Painting on the Road

Several times a year, my husband and I travel Interstate 80 across Wyoming, a seven-hour trip by car. The beautiful scenery we pass along the way is inspiring, but we never have time to stop. That’s why I started packing a few painting supplies: a small palette, a few tubes of paint, a medium-size brush and a 10 x 7-inch watercolor pad. I also keep a styrofoam cup full of water in my cup holder and an old towel across the center of the front seat.

When the mood strikes, I paint a landscape as fast and furious as I can for about three minutes. I’m trying to capture the feeling the scene evokes rather than the details. Sometimes I’ll add calligraphic marks or small details when I get home, but usually I just leave them alone. Whenever I find myself getting too caught up in the details in my studio work, I pull out the “three-minute paintings” and find one that’s similar to the piece I’m working on. Reminding myself of the feelings I had for the place almost always helps me loosen up.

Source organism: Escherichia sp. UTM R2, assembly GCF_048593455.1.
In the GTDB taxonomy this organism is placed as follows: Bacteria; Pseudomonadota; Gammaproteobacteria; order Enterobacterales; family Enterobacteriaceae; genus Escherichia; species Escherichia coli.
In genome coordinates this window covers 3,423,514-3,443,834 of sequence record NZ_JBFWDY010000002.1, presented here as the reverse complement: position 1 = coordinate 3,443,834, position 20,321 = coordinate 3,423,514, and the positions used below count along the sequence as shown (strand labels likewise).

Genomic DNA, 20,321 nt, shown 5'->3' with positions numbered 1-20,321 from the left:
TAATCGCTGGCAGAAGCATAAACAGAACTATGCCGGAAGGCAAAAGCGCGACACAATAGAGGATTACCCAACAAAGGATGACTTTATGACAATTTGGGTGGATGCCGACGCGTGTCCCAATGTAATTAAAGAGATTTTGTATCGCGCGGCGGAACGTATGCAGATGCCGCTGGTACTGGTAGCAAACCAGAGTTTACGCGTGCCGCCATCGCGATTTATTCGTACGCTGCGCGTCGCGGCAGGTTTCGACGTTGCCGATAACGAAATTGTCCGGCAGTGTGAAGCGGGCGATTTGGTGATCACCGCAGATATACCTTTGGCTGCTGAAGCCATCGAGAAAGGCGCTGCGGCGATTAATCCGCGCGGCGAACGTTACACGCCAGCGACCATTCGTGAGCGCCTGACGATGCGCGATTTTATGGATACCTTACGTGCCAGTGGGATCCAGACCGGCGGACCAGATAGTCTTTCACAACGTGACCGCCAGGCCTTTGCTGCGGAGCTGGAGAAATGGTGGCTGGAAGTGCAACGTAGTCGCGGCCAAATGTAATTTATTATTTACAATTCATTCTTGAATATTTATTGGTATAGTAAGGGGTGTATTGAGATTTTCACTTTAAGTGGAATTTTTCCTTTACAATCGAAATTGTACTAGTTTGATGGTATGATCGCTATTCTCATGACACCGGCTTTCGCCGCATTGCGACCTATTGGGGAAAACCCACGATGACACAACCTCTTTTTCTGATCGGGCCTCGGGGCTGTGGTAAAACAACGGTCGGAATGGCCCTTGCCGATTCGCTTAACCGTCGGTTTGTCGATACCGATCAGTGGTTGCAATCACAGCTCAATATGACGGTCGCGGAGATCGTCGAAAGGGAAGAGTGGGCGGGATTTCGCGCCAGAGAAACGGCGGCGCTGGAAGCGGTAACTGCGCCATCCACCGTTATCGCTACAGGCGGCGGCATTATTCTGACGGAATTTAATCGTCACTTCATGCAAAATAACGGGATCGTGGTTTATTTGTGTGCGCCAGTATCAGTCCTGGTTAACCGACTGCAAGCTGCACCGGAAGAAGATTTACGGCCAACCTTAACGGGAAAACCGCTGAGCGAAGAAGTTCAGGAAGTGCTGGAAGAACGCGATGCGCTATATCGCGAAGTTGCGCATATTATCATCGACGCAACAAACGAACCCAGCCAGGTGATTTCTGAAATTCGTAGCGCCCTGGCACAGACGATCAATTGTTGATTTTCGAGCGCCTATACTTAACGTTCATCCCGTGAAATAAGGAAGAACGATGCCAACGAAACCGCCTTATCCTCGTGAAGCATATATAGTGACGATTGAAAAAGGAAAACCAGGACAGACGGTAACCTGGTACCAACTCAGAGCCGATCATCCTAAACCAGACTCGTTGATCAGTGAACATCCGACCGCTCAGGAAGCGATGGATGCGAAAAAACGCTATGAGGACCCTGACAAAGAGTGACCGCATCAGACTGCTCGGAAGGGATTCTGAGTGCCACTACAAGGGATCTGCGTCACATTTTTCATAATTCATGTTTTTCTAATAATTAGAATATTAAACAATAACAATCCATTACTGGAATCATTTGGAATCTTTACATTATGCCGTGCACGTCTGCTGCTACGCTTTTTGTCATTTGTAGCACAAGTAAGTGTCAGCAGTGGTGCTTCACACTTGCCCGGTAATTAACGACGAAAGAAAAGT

If you’re going to try painting during a road trip, I just have one other piece of advice: Be sure to warn the driver that you may inadvertently dip your brush in his/her coffee cup if you get caught up in the moment!

Jane M. Mason is the incoming president of the Saint Louis Watercolor Society and the former president of the Greater St. Louis Art Association. She teaches locally and exhibits in galleries across the country. More of her work can be seen on her Web site: www.watchingpaintdry.com.

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